Hello Kalaci, First, I would like to thank you for your help with trigger voltage compatibillity for my camera and flash gun.
I wish to buy a wirless trigger but the seller needs to know the trigger voltage of my fuji finepix S9500 and the voultage of my Vivitar auto thyristor 2800.
Would you know the voltage for both or could you tell me where I could find them?
Hi Syd, Vivitar 2800 and 2800D are two different flashes. The first is an old flash, having high trigger voltage, which, as you will see, still can be used with your Fuji. The second is a member of modern flashes, having a low-voltage release. Manufacturers specify the highest applicable voltage at the trigger (hotshoe or PC) terminal; at most digital cameras it reaches several hundred volts.I believe, this is, what your seller was asking. As far as I know, Fuji doesn't mention this value in the user manual of the Finepix 9500, but I met reports of people, who called Fuji and asked that and the answer was 400 volts! So the short answer is: buy any wireless trigger if you have the 2800D, and tell the seller the flash has about 200 volts if your flash is an older 2800. I wonder if you did already use your flash with your Fuji? Laszlo
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It is not possible to use the Nikon SB-50DX directly on a Canon EOS Rebel camera. The Nikon flash gun hot shoe contacts do not match the Canon hot shoe contacts. You can use the Nikon as a slave flash gun with a PC flash cord that matches the Nikon's flash contacts then connect the end of this flash cord to a flash trigger. The Canon's flash can then trigger the Nikon flash gun via the flash trigger.
A flash trigger voltage in the 250V range is fine for most film cameras, but not for most digital cameras. The PE-300 has a trigger voltage in the 33V range, which I (and most others) would consider much too high for the D80. BTW, "National" is a brand name used by Panasonic.
When using a digital camera with a flash unit of unknown trigger voltage, you are risking the life of your camera. Excessive trigger voltages can disable the cameras internal circuitry to the point where it is totally beyond repair.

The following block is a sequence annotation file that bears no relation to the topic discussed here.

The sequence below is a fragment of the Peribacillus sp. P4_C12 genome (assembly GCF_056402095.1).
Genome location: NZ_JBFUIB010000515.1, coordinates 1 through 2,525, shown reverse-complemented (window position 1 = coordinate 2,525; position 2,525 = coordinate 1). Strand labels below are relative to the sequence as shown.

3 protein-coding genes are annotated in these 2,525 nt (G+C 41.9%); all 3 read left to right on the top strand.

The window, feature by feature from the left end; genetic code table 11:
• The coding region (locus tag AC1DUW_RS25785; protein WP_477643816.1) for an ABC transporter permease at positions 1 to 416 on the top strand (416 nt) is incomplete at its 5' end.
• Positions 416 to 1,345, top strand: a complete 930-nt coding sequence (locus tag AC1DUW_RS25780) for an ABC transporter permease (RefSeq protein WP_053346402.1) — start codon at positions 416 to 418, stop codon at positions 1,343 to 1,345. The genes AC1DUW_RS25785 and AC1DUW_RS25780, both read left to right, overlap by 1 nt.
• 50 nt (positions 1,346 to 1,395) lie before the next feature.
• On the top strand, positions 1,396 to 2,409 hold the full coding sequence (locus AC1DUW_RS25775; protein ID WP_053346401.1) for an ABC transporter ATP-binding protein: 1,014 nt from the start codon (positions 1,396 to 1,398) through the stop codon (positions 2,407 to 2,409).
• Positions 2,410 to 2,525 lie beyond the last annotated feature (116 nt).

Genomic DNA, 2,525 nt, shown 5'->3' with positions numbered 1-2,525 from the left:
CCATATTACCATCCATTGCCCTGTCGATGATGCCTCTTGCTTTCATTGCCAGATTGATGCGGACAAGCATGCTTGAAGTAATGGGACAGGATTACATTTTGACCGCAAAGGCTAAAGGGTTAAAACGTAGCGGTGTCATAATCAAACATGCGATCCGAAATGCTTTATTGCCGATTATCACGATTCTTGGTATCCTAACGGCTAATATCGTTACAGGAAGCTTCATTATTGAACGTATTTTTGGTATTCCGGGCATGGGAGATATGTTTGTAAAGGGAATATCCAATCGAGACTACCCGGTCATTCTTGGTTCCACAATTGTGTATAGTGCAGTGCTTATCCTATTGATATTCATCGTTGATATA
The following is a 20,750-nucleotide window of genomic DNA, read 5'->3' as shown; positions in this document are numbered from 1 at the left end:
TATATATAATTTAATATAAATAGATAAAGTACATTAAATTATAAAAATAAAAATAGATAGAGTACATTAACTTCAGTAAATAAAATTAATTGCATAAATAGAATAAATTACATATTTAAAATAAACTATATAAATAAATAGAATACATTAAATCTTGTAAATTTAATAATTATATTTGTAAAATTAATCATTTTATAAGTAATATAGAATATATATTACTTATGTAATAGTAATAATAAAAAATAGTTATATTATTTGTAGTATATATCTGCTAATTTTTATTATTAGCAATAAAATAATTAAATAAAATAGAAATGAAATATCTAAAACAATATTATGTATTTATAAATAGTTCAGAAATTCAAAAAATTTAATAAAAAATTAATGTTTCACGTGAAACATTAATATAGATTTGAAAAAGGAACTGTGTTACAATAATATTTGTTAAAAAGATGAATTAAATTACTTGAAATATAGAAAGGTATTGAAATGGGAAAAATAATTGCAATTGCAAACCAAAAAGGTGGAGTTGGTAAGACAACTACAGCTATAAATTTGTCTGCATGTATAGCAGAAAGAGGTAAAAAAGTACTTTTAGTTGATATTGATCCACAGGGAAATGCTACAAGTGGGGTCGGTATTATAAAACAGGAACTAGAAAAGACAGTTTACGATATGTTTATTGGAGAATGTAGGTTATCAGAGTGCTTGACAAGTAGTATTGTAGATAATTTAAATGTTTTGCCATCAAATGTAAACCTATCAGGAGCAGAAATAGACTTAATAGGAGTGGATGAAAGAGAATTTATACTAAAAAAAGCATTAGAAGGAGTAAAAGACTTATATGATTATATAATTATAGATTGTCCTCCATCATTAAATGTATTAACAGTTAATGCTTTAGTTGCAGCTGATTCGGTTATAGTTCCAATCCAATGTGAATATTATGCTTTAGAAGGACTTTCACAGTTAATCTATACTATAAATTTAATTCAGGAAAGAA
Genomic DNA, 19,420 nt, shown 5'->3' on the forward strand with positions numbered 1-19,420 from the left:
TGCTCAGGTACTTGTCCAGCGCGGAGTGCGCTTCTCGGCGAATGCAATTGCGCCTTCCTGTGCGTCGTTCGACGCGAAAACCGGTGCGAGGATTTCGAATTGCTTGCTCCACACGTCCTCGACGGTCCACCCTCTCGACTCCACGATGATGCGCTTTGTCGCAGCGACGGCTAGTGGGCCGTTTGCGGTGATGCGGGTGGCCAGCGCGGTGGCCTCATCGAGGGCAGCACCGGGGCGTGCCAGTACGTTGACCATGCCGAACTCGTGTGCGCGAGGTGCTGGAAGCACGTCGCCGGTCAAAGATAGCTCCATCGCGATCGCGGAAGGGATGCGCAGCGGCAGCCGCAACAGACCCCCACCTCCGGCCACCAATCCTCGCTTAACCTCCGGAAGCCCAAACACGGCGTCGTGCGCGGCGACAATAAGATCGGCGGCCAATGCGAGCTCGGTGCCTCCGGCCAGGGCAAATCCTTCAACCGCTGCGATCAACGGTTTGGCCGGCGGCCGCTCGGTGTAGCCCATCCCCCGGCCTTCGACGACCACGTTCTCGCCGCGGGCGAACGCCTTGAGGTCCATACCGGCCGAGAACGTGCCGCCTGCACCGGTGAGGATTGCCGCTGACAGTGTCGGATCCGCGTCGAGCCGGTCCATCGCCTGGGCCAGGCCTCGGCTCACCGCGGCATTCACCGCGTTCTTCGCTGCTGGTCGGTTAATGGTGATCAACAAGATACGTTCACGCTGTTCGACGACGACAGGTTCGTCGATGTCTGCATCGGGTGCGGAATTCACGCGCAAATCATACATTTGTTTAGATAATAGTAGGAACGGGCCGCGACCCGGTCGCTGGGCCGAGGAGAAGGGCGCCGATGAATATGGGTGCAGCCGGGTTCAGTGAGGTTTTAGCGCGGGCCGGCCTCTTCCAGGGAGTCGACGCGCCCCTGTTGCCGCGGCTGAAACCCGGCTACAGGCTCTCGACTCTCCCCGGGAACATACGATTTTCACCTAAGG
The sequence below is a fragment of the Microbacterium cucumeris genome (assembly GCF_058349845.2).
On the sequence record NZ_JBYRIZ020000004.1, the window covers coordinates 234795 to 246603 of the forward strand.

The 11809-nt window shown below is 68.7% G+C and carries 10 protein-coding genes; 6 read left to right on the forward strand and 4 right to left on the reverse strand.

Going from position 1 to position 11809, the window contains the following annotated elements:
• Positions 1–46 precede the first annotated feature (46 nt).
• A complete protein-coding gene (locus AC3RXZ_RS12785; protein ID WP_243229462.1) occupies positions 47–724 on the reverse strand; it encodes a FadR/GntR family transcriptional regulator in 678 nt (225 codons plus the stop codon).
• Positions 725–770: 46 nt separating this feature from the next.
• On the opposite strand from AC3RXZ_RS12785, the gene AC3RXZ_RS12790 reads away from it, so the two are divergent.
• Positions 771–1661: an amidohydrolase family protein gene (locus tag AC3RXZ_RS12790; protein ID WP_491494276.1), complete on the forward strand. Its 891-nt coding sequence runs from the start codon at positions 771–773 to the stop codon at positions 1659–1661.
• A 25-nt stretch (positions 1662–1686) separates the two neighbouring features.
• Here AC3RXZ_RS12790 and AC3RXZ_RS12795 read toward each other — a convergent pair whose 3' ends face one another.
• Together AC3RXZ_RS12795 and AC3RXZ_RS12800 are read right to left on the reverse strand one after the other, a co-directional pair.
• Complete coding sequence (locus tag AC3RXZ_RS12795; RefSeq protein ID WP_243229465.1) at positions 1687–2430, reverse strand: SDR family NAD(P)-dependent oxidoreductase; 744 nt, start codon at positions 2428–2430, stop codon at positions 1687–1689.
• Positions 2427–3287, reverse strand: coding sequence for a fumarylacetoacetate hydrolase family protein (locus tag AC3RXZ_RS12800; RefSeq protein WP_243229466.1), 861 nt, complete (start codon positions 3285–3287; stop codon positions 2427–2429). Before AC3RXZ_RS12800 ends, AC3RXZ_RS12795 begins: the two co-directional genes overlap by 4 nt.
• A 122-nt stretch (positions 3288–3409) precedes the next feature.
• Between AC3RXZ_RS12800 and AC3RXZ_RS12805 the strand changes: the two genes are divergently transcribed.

I do not have, in my files. the trigger voltage for the specified flash unit. I only have the specs for larger portables and studio flash gear.
A simple test , however, will reveal the exact trigger voltage. If you have a multi-meter or a DV voltmeter with a 250 VDC range (just to be in the safe side) you can preform this test at home or an electronics service technician can do it for you in a few minutes.
The test lead are placed across the synch contacts on the foot of the unit or plugged into the sunch socket if the flash unit has one. If the reading is more that 4 or 5 volts you can still safely use the flash with the aid of a protector device which goes in between the flash and the camera. Theses are available at better camera shops and dealers.
Using Vivitar 3200A flash gun on a DSLR is risky for the following reason. The trigger voltage of a DSLR at flash hot shoe that takes it to its TTL (through the lens) circuit is less than 10 volts, it is about 6 to 8 volts in the recent DSLRs. The trigger voltage generated by Vivitar 3200A at full charge flashing is around 180 volts (max). That is a fatal dose for a sensitive DSLR TTL circuit. This high voltage flash gun will work endlessly, the only damage is to the TTL flash circuit. When you attach a TTL flash to the DSLR after using Vivitar 3200A for sometime, your TTL flash will not communicate with your camera. It will be just another ordinary flash without any auto functions. There is a Wein adapter that you can fix b/w your cameral hot shoe and the vivitar flash gun that is said to reduce the trigger voltage that passes into the camera. Try it if you get it. Without this gadget it is better not to use non recommended and non TTL flashes on latest DSLRs.